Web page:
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Imaging in drug research: a developing picture.

WITH MOUNTING R&D COSTS and many late-stage compound failures, there is an increasing demand in the biopharma industry for new methods that can accurately predict, as early as possible, whether novel agents will be effective and safe. As a result, companies are actively pursuing new technologies that can provide more reliable data upon which to base go/no-go decisions. One of the tools that has been proposed and successfully utilized for this purpose is imaging technology, which includes a range of modalities such as magnetic resonance imaging (MRI), positron emission tomography (PET), single photon emission computed tomography (SPECT), computed tomography (CT), in vivo optical imaging, and ultrasound. With its ability to deliver non-invasive and quantitative cellular and molecular information that can access the mechanisms of drug action, imaging stands out as one of the most promising and flexible technologies for improving the drug development process.

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Already a gold standard in some areas of clinical medicine, imaging has more recently risen to prominence in preclinical drug development. Many large pharmaceutical companies, and an increasing number of smaller biopharma companies, rely on imaging at critical stages of their preclinical development cycles. The entire drug development cycle has the potential to be affected by imaging in profound ways. This will occur by increasing the availability, accuracy, sensitivity and specificity of predictive disease-based biomarkers that can be translated between the preclinical and clinical phases of drug development. Biomarkers are measurements that reflect progression or activity of a disease. Imaging-based biomarkers include any anatomical, physiological or molecular parameters detectable by one or more imaging methods used to establish the presence and/or severity of disease. (1) The next few years will better define specific therapeutic areas, disease models and classes of agents in which specific imaging protocols will begin to be used as gold standards through image-based surrogate markers. Surrogate markers are biomarkers that can be used as substitutes for clinically meaningful disease endpoints. (1)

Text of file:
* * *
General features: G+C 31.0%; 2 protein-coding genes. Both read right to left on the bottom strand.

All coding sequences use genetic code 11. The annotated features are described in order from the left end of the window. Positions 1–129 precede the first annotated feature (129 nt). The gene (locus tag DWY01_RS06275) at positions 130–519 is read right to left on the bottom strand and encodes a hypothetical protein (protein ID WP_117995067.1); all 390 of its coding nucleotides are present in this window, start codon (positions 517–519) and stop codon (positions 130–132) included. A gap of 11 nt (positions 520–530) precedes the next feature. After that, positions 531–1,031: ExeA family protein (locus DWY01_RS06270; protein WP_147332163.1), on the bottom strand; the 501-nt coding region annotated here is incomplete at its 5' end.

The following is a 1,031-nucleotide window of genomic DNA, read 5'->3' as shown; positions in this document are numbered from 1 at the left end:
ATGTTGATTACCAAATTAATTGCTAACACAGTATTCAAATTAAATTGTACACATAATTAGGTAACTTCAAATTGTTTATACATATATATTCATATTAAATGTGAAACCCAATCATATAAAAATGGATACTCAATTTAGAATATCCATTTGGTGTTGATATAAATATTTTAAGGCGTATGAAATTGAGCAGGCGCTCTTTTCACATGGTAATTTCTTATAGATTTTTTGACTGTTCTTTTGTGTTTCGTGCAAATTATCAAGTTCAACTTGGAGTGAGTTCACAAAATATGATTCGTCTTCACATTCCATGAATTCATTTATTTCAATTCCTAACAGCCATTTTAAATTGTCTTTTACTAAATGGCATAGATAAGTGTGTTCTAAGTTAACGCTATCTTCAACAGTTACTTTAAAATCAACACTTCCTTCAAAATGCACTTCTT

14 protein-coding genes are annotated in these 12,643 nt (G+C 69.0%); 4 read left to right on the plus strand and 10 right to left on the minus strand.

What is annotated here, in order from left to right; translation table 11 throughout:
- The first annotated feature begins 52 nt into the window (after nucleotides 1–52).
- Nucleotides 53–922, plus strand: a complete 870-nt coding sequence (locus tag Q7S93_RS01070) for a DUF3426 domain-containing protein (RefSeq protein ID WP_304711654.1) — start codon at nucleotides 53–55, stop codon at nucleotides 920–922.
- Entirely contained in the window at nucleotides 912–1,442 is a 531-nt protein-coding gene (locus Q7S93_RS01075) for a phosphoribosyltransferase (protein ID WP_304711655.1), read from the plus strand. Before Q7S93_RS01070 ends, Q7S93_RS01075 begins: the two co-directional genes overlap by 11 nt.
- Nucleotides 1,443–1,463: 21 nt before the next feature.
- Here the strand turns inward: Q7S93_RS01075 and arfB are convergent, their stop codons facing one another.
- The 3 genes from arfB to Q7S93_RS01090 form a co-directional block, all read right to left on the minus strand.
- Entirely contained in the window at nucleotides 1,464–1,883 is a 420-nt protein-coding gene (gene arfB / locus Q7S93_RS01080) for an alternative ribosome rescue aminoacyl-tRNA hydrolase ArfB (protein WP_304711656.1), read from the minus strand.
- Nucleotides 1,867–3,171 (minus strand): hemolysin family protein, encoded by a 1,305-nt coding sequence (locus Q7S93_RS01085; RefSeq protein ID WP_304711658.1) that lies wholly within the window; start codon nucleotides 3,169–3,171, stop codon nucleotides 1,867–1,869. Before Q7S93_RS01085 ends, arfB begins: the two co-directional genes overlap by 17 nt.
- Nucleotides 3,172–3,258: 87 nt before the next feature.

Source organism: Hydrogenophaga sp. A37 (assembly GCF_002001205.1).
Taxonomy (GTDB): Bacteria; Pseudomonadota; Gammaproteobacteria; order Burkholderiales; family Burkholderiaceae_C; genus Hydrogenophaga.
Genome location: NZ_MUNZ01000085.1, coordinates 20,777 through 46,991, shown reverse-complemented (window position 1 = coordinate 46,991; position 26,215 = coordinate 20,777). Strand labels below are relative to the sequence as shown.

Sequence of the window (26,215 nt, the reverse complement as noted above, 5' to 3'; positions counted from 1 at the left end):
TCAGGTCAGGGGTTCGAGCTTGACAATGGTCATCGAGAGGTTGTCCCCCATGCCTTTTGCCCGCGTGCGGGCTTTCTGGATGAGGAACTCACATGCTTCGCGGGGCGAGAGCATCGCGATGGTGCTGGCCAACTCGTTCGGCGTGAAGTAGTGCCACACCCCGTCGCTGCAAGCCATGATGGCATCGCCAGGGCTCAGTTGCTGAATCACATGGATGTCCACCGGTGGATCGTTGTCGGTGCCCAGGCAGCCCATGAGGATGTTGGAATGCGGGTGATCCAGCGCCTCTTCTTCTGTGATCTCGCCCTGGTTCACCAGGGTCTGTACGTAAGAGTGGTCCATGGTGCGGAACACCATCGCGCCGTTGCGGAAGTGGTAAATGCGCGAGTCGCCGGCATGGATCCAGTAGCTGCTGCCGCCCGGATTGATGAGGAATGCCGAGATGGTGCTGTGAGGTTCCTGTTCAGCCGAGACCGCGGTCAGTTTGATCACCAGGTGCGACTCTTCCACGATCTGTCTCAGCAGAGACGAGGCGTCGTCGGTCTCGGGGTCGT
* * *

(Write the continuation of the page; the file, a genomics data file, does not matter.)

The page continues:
Taking Imaging from

The Anatomical to the Functional

The most prominent imaging technologies in use today were developed initially as clinical tools for disease diagnosis through imaging of deep-tissue anatomy. These early developments have led to clinical imaging becoming a standard in some areas of disease monitoring and treatment management. However, these standard applications are still largely founded in the realm of anatomical imaging. For example, in clinical imaging, MRI, CT, ultrasound, and PET are used as standards of care in assessing tumor growth or successful growth inhibition after oncologic treatment in a number of indications. Anatomical MRI is increasingly becoming a standard method for assessing lesion progression in stroke and multiple sclerosis.

In the preclinical stages of drug development, anatomical imaging has also changed the way that go/no-go decisions are made. For example, in oncology, imaging is now routinely used to quantify tumor incidence and burden over time in small animal models. This occurs especially in models where traditional methods cannot reliably access the tumors--e.g., metastasis and deep-tissue tumor models such as transgenic tumor models. In this way, imaging is being used to drive decisions early in discovery based on assessment of anti-cancer therapy-based tumor growth inhibition. MRI, CT, ultrasound, and optical imaging are particularly well-suited for this approach. In neurodegenerative disease models, including stroke and brain trauma models, MRI is used to generate primary end points for decision-making. This includes anatomical imaging of lesion volume, but also T2 and diffusion mapping for detection of tissue changes at the cellular level. T2 MRI may also be used as a primary end point for anatomic assessment of hemorrhage in neuroprotective therapeutic approaches.